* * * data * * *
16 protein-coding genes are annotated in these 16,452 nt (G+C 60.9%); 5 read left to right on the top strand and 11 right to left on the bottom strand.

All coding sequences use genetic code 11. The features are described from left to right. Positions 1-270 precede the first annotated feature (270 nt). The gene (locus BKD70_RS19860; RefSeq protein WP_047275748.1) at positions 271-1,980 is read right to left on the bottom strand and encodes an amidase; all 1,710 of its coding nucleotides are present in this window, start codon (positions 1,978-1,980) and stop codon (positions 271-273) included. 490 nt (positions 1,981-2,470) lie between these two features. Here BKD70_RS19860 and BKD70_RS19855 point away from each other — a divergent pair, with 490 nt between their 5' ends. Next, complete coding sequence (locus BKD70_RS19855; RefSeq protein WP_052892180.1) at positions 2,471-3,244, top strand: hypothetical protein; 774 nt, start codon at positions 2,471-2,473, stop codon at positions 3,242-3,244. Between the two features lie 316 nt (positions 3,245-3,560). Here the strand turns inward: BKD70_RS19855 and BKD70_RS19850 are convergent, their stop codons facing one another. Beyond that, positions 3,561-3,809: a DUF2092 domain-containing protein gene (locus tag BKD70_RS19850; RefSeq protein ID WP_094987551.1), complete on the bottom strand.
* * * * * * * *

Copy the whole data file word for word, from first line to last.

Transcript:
16 protein-coding genes are annotated in these 16,452 nt (G+C 60.9%); 5 read left to right on the top strand and 11 right to left on the bottom strand.

All coding sequences use genetic code 11. The features are described from left to right. Positions 1-270 precede the first annotated feature (270 nt). The gene (locus BKD70_RS19860; RefSeq protein WP_047275748.1) at positions 271-1,980 is read right to left on the bottom strand and encodes an amidase; all 1,710 of its coding nucleotides are present in this window, start codon (positions 1,978-1,980) and stop codon (positions 271-273) included. 490 nt (positions 1,981-2,470) lie between these two features. Here BKD70_RS19860 and BKD70_RS19855 point away from each other — a divergent pair, with 490 nt between their 5' ends. Next, complete coding sequence (locus BKD70_RS19855; RefSeq protein WP_052892180.1) at positions 2,471-3,244, top strand: hypothetical protein; 774 nt, start codon at positions 2,471-2,473, stop codon at positions 3,242-3,244. Between the two features lie 316 nt (positions 3,245-3,560). Here the strand turns inward: BKD70_RS19855 and BKD70_RS19850 are convergent, their stop codons facing one another. Beyond that, positions 3,561-3,809: a DUF2092 domain-containing protein gene (locus tag BKD70_RS19850; RefSeq protein ID WP_094987551.1), complete on the bottom strand.